By the time we got to Pride, our bellies were full and we were all feeling a bit more relaxed. Sam sidled up to a cop while we were waiting in the bag check line and, after asking the important questions ("Do you have a plan for Hate?" "Will our kids be safe here?") learned that there was a designated area for protestors. Contained Hate. They were allowed to be there (freedom of speech) but they weren't allowed to rain on our parade. We could avoid the area altogether and enjoy the day. Knowing that helped Max. He did ask, though, what the police officer's "tone" was when he told Sam about the protestors being allowed there... "But did he sound mad or upset that they are allowed to be here or happy that they're here?" Kid doesn't miss a thing, I tell you.

We entered Pride and it was, I'm dead serious, glitter and rainbows.

It was pronoun pins and temporary tattoos, it was rainbow butterfly men on stilts...


...and voter registration tables with the LGBTQ Dems of Virginia, it was live music and drag shows, it was families and teens and adults and love and community and Pride.

AND a boat parade.




We passed by, at a distance, the Designated Area of Hate. We couldn't see it all, just a glimpse from in between tents. Max looked. I told him not to. "Don't even let them see you notice them." He saw enough, though, to see that he wasn't the only one bothered by them. There was a crowd of about a dozen or so Pride-goers facing the wall of (several dozen) protestors. The Pride contingent was answering the chants and responding to the signs with colorful language and hand gestures.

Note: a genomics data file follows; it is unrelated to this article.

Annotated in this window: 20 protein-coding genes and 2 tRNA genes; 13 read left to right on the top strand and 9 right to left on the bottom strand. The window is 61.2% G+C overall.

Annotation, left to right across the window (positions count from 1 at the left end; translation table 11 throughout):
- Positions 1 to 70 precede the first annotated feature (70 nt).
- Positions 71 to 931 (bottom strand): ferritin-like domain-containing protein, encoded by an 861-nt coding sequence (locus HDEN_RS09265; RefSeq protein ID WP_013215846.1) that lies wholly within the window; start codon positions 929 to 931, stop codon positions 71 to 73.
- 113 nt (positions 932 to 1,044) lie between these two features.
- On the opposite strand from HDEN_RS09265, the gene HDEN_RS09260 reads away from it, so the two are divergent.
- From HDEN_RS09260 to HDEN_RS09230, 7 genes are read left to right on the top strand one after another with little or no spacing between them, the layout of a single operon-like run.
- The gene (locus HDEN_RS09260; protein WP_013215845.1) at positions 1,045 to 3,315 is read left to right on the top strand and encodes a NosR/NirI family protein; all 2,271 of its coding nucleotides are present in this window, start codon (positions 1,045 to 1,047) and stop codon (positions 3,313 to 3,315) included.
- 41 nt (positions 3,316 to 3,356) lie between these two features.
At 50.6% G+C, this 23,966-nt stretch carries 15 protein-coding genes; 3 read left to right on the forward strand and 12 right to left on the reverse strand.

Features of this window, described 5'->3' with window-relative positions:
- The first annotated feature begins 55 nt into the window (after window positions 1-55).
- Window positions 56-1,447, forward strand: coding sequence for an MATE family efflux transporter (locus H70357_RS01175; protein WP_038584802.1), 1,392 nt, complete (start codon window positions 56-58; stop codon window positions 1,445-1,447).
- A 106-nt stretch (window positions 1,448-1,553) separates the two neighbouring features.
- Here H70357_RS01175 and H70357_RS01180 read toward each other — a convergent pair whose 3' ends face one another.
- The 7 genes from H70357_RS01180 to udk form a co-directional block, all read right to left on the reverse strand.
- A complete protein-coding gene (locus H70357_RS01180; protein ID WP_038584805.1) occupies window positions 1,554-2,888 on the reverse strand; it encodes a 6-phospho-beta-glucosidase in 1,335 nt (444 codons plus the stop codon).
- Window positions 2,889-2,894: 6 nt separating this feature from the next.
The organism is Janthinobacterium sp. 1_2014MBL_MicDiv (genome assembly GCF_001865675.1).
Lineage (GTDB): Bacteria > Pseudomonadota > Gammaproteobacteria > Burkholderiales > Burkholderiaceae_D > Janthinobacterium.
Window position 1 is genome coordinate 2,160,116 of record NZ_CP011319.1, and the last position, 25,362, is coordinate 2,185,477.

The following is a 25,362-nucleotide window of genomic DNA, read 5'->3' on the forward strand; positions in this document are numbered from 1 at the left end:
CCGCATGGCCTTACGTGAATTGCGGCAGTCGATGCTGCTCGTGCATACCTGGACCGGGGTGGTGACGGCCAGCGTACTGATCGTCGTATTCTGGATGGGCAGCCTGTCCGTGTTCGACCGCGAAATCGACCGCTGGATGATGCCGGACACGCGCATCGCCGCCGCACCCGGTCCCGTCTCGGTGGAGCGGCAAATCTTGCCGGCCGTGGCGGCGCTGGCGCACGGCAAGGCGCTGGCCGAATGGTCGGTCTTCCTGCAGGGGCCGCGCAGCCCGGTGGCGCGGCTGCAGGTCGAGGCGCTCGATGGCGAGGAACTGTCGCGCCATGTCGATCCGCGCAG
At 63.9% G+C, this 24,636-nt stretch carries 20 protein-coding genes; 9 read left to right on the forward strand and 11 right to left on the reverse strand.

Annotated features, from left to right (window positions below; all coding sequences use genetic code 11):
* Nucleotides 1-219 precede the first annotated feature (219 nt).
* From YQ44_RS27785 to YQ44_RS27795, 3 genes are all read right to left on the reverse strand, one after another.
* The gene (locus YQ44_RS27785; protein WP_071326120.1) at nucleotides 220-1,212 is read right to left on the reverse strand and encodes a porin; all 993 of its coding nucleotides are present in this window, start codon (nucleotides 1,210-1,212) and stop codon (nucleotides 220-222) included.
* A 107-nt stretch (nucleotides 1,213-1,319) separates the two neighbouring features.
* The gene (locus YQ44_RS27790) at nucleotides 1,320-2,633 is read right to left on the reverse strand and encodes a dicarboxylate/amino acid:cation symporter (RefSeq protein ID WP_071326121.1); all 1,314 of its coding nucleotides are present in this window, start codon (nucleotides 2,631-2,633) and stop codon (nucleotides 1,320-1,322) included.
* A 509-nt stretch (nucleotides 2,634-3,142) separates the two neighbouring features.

For the most part, though, Pride Party People ignored the Hate. Just didn't even give it a second glance. This is what I pointed out to Max.

Shade never made anybody less gay... so just be you. We're having way more fun than they are anyway, right kiddo? Here's a Kona Ice!

My heart broke, for a moment, for every LGBTQIA+ person at Hampton Roads Pride Fest who had to see and hear the Hate. My heart broke, for a moment, for Future Max. (We have a lot of work to do as a society before I let him off on his own in this world.)

...in the meantime...

My heart broke...but was instantly mended by the love I saw and felt at Pride. I saw moms and dads giving hugs to "kids" who were not their own but who needed a Mom Hug. I saw true, uncensored self-expression. I saw confidence. I saw celebration. I saw Family. We'll be back.

Lesson Learned:

The thing about Hate is....I'm just so over it. Aren't they? It's exhausting! Let's be done with the close-minded judgey rage, okay? Go home, jerks. Your signs aren't working.

Inhale. Exhale.
Spray, delay, walk away.
Or, you know, whatever Jonathan Van Ness would say in this situation.

When we got home, I asked Max if he had a good time at Pride. "Are you glad we went?"

"OMG! Like, so glad we went!" he answered as he flipped his hair and pushed play...